Reviews of trade paperbacks of comic books (mostly Marvel), along with a few other semi-relevant comments / reviews.

02 April 2006

Essential Dr. Strange, v. 2

Collects: Doctor Strange v. 1 #169-178 and 180-183, Avengers #61, Sub-Mariner #22, Marvel Feature #1, Incredible Hulk #126, Marvel Premiere #3-14 (1968-74)

Released: March 2005 (Marvel)

We are blessed to live in a time when Marvel reprints so much of its material, from both its current output and its back catalog. The Essential program is especially impressive, reprinting:

  1. The A-List Talent. Seven volumes of the Amazing Spider-Man, for instance, and five volumes of Fantastic Four, as well as five Essential Avengers and … well, I could go on.
  2. The Second Stringers. Those who can sustain several series for a little bit or one for a long time. Power Man, who’s getting a second volume soon, or the Defenders, who are due.
  3. The No Hopers. Or classic runs, if you prefer. (I don’t prefer.) These guys can’t hold down a book to save their lives: Killraven, Iron Fist, Monster of Frankenstein, Ant Man.

Dr. Strange fits firmly in the second list. The Sorcerer Supreme of Marvel Earth, battling magicians, extradimensional horrors, and gods, he’s been around since the Silver Age, had several series (and had several series cancelled), and is an integral part of the Marvel Universe. But how did he achieve that status? Other than being created by Stan Lee and Steve Ditko, of course.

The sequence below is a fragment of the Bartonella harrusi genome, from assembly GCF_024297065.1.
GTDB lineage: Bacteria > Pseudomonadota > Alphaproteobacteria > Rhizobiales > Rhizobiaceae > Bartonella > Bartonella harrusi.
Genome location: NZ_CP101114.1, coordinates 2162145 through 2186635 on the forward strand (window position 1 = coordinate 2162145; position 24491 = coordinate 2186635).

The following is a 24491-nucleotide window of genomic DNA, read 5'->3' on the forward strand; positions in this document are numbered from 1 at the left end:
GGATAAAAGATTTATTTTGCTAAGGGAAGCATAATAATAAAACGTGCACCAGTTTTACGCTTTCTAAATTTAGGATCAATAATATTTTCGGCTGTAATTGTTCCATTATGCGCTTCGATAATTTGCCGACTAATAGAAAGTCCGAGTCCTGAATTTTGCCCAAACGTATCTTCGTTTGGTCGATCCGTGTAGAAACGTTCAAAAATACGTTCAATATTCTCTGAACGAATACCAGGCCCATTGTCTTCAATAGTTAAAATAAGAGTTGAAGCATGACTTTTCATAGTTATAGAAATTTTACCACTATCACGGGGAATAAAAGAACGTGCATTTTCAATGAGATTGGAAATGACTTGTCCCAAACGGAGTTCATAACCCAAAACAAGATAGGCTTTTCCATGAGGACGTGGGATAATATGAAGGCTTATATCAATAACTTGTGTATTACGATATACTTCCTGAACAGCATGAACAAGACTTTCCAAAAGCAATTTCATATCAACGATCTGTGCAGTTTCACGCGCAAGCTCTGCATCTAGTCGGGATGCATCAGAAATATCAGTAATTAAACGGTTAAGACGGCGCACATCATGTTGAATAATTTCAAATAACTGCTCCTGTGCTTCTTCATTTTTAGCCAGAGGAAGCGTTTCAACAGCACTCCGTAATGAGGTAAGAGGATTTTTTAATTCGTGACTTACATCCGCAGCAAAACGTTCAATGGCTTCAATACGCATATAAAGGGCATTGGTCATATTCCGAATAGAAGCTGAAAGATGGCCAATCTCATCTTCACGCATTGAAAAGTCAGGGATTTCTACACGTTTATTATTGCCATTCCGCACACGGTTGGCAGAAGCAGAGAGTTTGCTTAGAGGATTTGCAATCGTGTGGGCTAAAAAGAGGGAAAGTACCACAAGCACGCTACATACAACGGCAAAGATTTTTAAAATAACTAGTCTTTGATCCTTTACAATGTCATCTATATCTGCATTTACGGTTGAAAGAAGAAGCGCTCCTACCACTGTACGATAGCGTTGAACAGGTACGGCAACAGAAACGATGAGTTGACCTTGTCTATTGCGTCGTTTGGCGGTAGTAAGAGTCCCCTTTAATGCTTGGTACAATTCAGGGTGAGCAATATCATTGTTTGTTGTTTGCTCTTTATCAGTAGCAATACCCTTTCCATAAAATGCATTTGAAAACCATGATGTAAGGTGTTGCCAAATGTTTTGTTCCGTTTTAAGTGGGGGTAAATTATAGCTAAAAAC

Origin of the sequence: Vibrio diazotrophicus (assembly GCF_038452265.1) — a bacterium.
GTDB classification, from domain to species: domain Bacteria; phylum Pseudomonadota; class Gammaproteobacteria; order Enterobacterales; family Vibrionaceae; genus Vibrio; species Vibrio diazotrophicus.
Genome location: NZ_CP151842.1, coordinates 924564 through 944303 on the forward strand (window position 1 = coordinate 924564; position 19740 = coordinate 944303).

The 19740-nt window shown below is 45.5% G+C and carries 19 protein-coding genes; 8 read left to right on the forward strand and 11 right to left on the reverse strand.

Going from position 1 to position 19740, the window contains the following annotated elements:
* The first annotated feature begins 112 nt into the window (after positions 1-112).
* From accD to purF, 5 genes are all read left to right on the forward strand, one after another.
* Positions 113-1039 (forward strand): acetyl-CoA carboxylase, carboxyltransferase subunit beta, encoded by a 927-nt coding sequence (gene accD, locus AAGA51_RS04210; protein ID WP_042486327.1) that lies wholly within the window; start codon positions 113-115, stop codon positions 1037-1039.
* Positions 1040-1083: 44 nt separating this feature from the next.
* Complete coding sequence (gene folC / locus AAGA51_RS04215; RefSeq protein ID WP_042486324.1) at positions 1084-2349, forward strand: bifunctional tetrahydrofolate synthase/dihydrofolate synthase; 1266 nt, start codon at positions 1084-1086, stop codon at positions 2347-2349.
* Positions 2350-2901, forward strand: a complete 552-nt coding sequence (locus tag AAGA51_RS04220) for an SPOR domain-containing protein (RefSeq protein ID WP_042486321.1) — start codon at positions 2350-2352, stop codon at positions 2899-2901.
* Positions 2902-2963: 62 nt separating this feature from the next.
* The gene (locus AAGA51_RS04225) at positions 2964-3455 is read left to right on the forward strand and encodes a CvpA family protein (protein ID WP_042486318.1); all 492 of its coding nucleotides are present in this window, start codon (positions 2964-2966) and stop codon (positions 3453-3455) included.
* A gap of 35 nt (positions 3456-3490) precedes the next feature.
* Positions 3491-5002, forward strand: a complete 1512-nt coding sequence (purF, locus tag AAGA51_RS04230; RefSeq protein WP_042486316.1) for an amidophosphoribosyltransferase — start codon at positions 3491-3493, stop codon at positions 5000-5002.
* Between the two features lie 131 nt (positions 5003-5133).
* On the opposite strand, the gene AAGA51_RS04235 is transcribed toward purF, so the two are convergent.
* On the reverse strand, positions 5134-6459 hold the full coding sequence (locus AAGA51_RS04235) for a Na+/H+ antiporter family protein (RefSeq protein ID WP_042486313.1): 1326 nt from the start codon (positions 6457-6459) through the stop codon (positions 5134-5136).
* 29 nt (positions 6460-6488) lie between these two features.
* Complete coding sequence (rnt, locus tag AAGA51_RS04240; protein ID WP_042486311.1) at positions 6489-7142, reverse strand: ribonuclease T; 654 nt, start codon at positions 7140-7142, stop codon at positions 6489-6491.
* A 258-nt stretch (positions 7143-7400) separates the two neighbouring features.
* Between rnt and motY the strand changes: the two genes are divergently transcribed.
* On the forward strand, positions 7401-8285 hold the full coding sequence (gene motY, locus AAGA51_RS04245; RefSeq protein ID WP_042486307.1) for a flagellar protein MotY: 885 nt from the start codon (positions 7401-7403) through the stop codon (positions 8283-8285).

The Essential Doctor Strange, v. 2, keeps Strange’s status as a Marvel mainstay a mystery.

Volume 2, logically enough, picks up where volume 1 left off: Strange Tales morphs into the first volume of the eponymous Dr. Strange comic. Volume 2 contains Dr. Strange #169-178 and 180-3 (#179 was a reprint), Avengers #61, Sub-Mariner #22, part of Marvel Feature #1, Incredible Hulk #126, and Marvel Premiere #3-14. There are two things that scream a warning in this listing: one, that there are so many guest appearances / crossovers included, and two, that Dr. Strange headlined Marvel Premiere. No good can come from either.

The first volume was the first Essential that I missed the color: the trippy Steve Ditko art missed something without the psychedelics, but it was still very enjoyable. I still believe Dr. Strange needs color like Ringo needs John, Paul, and George, but I didn’t miss it as much in v. 2 because the stories themselves were so lifeless and difficult to struggle through.

The Essential can be divided into three parts: The Dr. Strange beginnings, the run-up to the creation of the Defenders in the middle, and the Marvel Premiere at the end. The Dr. Strange issues are unremarkable, with Strange fighting the same cosmic entities (Dormammu, Nightmare, even the obscure Tiboro) and new crappy mages (Lord Nekron, the Sons of Satannish) as he did in Strange Tales, and without Ditko’s outstanding and inimitable art, there’s no spark. Gene Colans atmospheric pencils should be perfect for Strange, but for some reason, they dont quite seem to click; perhaps the title needs someone who can pull out the Ditko acid trips every once and a while as showstoppers, and Colan doesnt do that here. The only positive is that Clea, Strange’s future lover and student, is rescued from extradimensional exile and finally brought into the regular cast. Even that isn’t an unqualified success; Clea and Strange’s attraction seems forced and acted out by rote, and the attempt at a love triangle with an Englishwoman who is attracted to Strange goes nowhere.